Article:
European designers bring classical touch to African fashion
At this week’s Africa fashion week they unveiled their creations and in doing so, broke the tradition of African fashion being made only by Africans.
“We are kind of doing it the other way round because we are European designers based in Africa and creating for Africa. We are pretty much doing the opposite,” said Ines Cuatrecasas Barcelo, co-founder of the Kigali-based Mille Collines (a thousand hills) label, which is showcased at African Fashion International week which runs until Sunday in Johannesburg.
Cuatrecasas and co-designer Marc Oliver say they want, through their designs, to portray African woman of today.
“People think the African woman is one from the village, yes… but there is a new African woman,” Oliver said.
Their Western-shaped cuts are African tinged, made of cottons and polyesters but finished hand embroidered African motifs, accessorised with sisal bangles and pewter and wood necklaces.
They are targeting the African who wants to remain African, but who does not shun external connections. They also hope to attract the non-African client that may have an attraction for continent.
African fashion has lately swung into the international spotlight, and is moving from the stereotype bold prints that in many Western markets are not seen as high end fabrics.
South Africa’s most popular designer David Tlale says African now has much more to show than just prints.
“I believe African fashion has gone beyond just being typically African prints, motifs or beads,” he said.
“We cannot be stuck up from the past… we have passed that stage of the Big Five, the world has moved on, trends have moved on,” he said referring to the top five wild animals that draw tourists to the continent.
Tlale’s ready-to-wear collection comprises simple and clean cuts from super short skirts to floor lengths — in sunrise and sunset colours of yellows to burnt orange and black, with none of the typical African prints.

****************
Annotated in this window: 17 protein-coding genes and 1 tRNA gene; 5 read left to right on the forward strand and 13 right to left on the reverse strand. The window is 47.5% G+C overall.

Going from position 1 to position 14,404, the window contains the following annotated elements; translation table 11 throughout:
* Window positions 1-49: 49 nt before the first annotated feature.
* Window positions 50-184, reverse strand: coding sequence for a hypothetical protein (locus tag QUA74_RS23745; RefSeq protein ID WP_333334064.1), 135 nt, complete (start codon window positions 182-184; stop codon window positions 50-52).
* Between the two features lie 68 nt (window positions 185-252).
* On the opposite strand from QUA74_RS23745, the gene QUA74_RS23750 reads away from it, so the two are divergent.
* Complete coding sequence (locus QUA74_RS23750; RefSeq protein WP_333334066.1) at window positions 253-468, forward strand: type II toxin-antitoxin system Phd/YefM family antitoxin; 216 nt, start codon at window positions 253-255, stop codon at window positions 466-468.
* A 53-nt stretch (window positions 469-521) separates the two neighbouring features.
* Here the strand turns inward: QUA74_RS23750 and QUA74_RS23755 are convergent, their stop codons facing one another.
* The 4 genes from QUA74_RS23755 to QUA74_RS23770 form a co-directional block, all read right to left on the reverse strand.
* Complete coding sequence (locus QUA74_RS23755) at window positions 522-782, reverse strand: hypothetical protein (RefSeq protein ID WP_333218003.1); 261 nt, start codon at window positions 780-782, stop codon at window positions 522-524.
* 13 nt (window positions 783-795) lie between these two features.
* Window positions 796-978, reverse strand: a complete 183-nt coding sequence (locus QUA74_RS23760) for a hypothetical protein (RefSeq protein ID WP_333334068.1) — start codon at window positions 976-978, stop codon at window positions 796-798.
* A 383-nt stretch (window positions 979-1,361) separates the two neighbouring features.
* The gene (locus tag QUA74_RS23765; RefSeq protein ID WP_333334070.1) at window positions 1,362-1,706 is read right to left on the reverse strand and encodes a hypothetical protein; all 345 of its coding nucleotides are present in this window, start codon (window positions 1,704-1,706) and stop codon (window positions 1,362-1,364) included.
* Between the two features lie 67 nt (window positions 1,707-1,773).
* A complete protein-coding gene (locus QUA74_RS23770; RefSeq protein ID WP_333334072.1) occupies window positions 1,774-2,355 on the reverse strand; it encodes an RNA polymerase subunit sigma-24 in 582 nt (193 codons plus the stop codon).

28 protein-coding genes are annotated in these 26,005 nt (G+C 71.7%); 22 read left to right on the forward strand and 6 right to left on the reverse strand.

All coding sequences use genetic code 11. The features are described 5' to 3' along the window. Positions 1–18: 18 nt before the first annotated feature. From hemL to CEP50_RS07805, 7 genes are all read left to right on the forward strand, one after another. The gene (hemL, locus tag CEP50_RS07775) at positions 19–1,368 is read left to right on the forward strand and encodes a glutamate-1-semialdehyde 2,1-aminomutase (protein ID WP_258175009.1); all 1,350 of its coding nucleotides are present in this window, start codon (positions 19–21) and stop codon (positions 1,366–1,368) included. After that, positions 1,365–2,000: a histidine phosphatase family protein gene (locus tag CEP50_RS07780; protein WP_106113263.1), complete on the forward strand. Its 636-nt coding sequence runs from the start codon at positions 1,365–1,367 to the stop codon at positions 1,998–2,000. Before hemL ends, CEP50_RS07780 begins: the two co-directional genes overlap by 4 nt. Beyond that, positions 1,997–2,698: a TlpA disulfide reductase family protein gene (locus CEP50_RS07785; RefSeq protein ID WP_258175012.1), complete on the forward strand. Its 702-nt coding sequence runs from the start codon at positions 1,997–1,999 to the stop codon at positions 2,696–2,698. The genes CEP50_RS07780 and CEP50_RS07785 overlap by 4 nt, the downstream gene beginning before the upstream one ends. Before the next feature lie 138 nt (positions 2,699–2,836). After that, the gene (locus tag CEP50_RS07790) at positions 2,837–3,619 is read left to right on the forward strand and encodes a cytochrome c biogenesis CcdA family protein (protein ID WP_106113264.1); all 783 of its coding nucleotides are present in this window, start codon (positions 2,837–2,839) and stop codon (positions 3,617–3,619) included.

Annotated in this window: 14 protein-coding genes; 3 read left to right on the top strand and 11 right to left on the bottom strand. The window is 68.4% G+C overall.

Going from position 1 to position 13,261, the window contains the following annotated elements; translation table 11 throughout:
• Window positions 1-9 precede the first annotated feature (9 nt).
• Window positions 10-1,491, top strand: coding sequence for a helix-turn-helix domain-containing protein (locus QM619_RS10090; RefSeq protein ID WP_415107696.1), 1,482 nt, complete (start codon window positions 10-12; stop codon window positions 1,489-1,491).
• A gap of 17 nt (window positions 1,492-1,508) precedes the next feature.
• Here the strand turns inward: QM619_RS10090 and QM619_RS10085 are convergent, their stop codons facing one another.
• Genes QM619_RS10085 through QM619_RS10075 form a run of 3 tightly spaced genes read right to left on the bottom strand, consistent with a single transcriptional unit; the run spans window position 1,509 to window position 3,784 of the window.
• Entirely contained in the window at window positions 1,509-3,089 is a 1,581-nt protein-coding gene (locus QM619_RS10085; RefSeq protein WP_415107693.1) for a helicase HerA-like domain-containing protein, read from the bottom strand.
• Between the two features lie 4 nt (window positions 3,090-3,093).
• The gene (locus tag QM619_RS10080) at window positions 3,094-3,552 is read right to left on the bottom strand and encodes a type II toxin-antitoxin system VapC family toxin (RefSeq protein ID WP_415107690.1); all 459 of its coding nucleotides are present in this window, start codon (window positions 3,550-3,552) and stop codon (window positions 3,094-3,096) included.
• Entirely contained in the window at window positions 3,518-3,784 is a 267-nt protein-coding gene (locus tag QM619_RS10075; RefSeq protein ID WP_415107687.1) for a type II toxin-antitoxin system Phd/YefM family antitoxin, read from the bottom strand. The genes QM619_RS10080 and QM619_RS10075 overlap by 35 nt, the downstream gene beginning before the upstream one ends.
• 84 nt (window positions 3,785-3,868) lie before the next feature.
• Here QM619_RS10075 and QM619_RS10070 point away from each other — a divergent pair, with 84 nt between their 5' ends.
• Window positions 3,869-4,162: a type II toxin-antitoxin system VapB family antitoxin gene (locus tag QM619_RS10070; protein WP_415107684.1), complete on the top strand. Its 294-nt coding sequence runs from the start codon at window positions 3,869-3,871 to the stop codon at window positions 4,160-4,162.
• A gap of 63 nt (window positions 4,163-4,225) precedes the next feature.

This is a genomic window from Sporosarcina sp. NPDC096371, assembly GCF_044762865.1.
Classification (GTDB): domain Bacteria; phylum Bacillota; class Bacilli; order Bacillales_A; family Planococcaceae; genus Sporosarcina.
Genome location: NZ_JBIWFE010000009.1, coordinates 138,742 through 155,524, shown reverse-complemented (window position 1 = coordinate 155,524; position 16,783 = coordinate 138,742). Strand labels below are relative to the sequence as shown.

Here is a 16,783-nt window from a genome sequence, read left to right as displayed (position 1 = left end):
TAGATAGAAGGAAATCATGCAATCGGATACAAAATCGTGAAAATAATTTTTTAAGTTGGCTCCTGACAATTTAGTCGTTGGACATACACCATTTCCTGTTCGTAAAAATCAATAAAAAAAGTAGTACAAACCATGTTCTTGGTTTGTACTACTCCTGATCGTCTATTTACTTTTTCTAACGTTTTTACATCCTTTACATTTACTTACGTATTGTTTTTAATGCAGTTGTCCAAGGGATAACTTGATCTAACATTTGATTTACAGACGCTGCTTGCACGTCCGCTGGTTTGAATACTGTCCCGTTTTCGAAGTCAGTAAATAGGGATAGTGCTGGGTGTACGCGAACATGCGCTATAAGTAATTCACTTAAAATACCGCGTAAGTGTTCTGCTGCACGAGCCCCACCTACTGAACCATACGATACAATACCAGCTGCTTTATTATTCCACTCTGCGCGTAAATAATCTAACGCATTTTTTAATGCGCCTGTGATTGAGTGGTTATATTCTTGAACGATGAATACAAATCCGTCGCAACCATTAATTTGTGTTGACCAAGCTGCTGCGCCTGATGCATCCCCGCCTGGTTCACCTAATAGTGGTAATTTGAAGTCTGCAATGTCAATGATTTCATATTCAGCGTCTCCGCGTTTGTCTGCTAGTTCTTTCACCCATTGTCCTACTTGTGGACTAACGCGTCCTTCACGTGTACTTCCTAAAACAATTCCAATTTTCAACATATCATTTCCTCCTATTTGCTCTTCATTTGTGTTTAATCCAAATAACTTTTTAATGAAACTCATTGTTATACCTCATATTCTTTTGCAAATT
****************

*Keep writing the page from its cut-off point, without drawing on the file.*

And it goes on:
While Ghanaian-based designer Titi Ademola stuck with the bright colours that have been the signature of African fashion, she let tradition meet with the contemporary through modernised cuts to suit her primary clientele — the working women.
“It’s wonderful to take advantage of the wonderful prints that are at our disposal but African fashion is bigger, bigger than that,” said Ademola, whose fashion label is called Kiki Clothing.
UK-based Democratic Republic of Congo-born Tina Lobondi also uses African prints, but infuses them with top end leather and other fabrics, thinks there is no such thing as African fashion.
“We never use the term European fashion, so why do we use African fashion. I am a designer from an African origin trying to bring some of my culture into my designs, but I don’t want my clothes to be labelled African fashion, because to me that word doesn’t mean anything.”
As top end designers are pushing the boundaries of African fashion, back home many ordinary Africans are proud to be African and refuse to compromise on the prints and colour.
Folake Kolawole, shop manager at a African Influence in Johannesburg’s middle class district of Randburg says: “African fabric, it’s unique.”
A shopper Dorothy Phiri insists on a cocktail of bright colours, prints and “then nice designs. That shows then that you are in Africa.”
Organisers of the inaugural Mercedes Benz Fashion Week Africa say the show is a launch pad for African fashion brands gunning to gain a foothold on the global market and sell side-by-side with the internationally leading names as Gucci and Louis Vuitton.